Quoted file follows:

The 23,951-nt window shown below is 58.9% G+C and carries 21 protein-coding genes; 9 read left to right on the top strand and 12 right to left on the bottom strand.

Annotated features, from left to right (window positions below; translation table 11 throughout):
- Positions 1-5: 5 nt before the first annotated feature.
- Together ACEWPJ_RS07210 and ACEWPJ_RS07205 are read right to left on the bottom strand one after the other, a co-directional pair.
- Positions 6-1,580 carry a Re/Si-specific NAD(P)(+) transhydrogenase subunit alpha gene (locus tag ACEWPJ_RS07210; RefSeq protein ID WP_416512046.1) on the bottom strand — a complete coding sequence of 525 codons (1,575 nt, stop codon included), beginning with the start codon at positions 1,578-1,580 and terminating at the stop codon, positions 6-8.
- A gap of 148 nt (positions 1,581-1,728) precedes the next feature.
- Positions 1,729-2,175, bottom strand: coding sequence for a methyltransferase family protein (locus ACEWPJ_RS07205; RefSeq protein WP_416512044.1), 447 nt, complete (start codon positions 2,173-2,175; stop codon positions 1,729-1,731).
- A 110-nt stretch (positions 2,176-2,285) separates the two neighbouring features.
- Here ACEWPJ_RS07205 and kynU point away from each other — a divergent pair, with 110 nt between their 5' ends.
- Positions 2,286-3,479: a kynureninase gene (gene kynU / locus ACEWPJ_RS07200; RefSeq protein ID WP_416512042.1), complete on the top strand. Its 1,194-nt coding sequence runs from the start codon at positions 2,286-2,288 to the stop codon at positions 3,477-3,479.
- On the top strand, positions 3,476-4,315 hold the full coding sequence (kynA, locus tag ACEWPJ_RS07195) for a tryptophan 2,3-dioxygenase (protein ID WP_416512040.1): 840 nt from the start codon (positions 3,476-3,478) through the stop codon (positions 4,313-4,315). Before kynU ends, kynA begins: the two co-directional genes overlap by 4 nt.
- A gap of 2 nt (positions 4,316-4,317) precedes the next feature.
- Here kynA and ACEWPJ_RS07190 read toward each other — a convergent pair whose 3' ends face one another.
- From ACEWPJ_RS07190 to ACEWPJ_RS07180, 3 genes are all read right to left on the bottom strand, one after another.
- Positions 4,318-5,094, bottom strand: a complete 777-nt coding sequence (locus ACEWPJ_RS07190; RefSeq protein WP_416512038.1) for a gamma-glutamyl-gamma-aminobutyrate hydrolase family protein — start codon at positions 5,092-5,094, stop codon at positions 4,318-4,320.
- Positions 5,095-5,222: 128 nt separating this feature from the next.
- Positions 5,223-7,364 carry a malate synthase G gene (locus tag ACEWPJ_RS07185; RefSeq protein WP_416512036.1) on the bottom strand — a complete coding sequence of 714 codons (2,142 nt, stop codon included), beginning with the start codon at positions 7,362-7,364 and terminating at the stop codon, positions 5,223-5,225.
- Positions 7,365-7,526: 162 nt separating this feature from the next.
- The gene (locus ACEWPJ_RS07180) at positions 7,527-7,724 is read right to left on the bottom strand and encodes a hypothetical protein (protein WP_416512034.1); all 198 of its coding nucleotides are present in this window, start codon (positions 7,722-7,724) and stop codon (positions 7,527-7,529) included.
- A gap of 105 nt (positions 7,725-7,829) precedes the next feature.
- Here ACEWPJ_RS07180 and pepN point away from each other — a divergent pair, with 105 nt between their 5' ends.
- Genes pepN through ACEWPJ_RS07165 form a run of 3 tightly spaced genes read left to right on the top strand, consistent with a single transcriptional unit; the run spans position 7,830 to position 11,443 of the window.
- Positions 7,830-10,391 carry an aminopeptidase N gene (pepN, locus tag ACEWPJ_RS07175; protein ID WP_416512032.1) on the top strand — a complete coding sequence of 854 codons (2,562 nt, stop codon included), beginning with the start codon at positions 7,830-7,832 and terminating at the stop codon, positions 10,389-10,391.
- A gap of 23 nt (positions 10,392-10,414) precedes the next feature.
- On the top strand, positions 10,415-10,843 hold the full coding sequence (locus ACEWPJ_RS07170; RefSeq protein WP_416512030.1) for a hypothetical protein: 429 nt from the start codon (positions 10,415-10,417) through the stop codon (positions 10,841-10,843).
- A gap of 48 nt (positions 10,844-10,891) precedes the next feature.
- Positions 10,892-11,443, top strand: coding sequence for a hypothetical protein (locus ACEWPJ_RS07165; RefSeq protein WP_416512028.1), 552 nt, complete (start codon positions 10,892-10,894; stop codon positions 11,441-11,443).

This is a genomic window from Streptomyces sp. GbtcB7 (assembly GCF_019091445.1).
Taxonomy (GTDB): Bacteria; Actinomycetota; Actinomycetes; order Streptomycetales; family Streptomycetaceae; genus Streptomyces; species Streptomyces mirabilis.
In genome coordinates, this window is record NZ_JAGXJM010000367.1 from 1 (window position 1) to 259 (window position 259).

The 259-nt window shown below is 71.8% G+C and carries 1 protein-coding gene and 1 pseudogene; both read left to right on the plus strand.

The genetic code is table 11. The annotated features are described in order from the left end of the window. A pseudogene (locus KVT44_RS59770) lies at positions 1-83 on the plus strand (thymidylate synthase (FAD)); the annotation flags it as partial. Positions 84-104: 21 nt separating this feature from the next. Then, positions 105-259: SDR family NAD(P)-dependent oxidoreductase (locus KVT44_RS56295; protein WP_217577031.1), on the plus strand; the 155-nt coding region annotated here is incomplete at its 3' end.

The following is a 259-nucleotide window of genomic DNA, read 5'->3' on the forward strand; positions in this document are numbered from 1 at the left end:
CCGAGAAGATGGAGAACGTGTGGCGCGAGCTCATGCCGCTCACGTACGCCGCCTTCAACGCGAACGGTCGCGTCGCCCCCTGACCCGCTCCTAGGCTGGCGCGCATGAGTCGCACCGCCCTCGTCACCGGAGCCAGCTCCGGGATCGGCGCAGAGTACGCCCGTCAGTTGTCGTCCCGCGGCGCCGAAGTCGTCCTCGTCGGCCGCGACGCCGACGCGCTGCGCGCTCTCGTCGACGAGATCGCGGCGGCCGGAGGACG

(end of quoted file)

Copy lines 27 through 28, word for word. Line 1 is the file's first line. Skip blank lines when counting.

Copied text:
- Positions 10,892-11,443, top strand: coding sequence for a hypothetical protein (locus ACEWPJ_RS07165; RefSeq protein WP_416512028.1), 552 nt, complete (start codon positions 10,892-10,894; stop codon positions 11,441-11,443).

This is a genomic window from Streptomyces sp. GbtcB7 (assembly GCF_019091445.1).